Bergen_CollageBergen is known as the city of The Seven Mountains. The city was established before 1070 AD. Most of the urban area is located on or close to a fjord or bay, although there are several mountains located within the urban area. From the pictures I’ve seen, it looks like a beautiful city. It’s a tourist destination and some say Norway’s largest port of call for cruise ships.

Olsen family tree002Here’s a look at Alfred’s family tree. There’s still a lot of missing info, especially death dates. All information I hope to uncover with more research.

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Memories of “Corny”

My dad, Henry Neil Murphy, died of a heart attack in January of 1994. A few months after his death, his older sister, my Aunt Helene, sent a couple of pages worth of memories from when they were young, growing up in New York City.

One of the memories was about his church confirmation name.

Harry had a problem when he was about to be confirmed. As you know, the chosen name was “Neil;” his teacher was a not-very-bright Irish nun who insisted that “Neil” was not a saint’s name, and said it had to be “Cornelius.” The other boys teased him and called him “Corny,” which infuriated him. We were never sure whether the Bishop accepted “Neil” from him, or “Cornelius” from the written list, but he stuck with the former.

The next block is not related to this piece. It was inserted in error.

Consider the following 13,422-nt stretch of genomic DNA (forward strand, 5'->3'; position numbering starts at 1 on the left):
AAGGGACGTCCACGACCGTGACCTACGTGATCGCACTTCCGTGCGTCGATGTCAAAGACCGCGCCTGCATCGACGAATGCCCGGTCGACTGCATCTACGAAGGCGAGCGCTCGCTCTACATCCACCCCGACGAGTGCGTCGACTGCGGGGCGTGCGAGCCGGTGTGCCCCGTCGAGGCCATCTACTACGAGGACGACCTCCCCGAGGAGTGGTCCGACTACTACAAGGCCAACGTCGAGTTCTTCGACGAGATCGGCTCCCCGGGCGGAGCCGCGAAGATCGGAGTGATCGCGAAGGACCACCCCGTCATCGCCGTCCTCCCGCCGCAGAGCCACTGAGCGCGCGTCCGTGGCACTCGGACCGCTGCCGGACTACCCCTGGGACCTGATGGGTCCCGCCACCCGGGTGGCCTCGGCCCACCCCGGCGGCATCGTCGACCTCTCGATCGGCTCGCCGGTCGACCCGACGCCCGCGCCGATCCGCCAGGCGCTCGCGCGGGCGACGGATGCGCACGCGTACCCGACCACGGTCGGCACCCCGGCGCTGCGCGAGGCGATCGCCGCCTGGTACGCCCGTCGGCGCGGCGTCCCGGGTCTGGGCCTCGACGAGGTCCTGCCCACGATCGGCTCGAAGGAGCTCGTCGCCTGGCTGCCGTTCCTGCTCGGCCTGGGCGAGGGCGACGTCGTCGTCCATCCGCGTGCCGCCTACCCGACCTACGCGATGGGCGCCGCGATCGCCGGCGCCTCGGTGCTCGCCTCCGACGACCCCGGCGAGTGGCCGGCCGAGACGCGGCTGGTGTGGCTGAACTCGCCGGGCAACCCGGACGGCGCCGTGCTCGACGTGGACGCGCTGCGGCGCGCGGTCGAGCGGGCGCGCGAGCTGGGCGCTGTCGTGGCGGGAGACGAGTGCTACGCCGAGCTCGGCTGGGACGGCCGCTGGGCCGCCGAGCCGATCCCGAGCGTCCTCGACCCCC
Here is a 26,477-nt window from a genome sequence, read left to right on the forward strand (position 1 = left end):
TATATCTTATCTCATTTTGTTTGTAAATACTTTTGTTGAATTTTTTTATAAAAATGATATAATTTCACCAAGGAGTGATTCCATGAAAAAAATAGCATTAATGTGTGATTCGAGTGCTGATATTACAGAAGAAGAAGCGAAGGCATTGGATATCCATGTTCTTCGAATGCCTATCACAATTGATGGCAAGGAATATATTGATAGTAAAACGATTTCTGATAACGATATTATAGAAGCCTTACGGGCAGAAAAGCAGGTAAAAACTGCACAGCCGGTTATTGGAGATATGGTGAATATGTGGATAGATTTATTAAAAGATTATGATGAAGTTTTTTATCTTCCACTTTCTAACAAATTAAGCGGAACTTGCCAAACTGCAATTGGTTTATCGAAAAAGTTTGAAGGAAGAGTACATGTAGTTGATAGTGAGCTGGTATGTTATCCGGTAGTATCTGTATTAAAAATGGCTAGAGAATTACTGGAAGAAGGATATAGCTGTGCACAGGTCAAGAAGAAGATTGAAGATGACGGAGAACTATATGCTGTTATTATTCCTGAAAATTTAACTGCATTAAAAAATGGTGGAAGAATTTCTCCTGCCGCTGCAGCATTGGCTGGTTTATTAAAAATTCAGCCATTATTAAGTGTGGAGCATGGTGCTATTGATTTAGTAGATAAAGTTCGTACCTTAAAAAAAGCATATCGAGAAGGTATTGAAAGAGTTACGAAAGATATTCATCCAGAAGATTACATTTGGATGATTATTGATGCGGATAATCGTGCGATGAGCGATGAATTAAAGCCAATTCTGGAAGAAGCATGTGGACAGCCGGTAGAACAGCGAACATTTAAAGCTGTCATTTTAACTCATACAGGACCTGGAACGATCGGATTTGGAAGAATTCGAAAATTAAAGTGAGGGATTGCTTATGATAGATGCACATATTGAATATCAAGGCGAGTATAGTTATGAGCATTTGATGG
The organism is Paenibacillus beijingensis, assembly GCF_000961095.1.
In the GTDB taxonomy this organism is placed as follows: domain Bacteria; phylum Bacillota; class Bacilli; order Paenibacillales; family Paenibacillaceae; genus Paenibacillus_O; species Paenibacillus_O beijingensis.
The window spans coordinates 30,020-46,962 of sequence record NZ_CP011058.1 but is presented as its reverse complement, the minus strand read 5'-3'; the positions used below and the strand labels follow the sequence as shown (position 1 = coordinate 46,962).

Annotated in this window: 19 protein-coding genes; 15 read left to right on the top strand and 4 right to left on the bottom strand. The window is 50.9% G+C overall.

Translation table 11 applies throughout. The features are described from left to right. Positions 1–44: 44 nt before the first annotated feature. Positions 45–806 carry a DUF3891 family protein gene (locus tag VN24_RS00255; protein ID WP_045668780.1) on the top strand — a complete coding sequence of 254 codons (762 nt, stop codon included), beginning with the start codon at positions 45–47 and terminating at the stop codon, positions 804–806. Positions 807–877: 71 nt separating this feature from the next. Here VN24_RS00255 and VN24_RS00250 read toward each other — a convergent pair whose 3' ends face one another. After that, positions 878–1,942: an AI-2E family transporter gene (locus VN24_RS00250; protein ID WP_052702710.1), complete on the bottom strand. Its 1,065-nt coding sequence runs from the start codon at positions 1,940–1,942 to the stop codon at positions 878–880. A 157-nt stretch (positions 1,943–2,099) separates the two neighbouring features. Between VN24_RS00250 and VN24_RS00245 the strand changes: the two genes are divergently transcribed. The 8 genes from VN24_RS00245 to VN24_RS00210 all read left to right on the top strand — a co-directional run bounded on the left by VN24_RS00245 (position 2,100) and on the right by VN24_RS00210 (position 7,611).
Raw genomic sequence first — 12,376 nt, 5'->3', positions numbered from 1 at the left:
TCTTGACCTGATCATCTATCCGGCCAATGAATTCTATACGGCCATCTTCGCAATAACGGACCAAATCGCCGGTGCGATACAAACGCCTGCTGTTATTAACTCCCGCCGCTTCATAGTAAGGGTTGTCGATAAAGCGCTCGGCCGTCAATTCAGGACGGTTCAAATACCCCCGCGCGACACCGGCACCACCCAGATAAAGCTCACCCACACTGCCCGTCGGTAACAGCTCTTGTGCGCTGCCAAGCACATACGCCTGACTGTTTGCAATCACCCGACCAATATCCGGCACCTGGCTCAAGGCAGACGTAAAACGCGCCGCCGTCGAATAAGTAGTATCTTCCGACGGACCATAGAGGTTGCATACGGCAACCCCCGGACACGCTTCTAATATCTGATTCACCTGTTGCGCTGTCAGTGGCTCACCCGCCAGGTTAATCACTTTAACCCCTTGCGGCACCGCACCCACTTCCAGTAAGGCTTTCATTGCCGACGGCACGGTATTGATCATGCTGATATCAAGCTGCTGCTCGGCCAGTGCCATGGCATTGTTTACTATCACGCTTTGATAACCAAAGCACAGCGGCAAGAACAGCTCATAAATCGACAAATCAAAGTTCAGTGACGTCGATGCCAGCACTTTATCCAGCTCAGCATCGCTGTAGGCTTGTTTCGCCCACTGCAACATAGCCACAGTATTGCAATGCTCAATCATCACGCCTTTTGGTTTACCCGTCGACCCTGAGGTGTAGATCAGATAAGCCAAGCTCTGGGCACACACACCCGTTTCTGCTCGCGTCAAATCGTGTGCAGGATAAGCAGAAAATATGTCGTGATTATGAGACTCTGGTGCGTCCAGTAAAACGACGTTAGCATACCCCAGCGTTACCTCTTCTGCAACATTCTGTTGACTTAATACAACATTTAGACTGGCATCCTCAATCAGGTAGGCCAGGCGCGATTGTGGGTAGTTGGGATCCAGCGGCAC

To read the rest of the memories, just click on the images to view the pages.

Aunt-Helene-Letter-About-Dad001Aunt-Helene-Letter-About-Dad002

 

 

 

 

 

 

 

By the way, dad and Aunt Helene are in the picture at the top of this blog. Dad is the young man in the foreground on the right. Aunt Helene is the young beauty at his right shoulder. My guess is that the picture is from around 1940.

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Passbook Savings in 1934

Earl Morrison Passbook004An interesting keepsake from Peggy’s family is pictured here. This is a passbook savings register that belonged to her grandfather, Earl Leo Morrison.

Earl Morrison Passbook001At first glance, it’s pretty unremarkable. But, then, check out the dates inside. The account was opened in the middle of the Great Depression, a time when families were struggling to make ends meet and banks were failing left and right.

Earl Morrison Passbook003Earl opened his account on April 25, 1934, at the State Bank & Trust Co. of Wellston (St. Louis, Missouri) with a deposit of $56.75. It looks like the account was active for less than a year. The last entry in the register shows a balance of $13.00 on January 4 (probably 1935).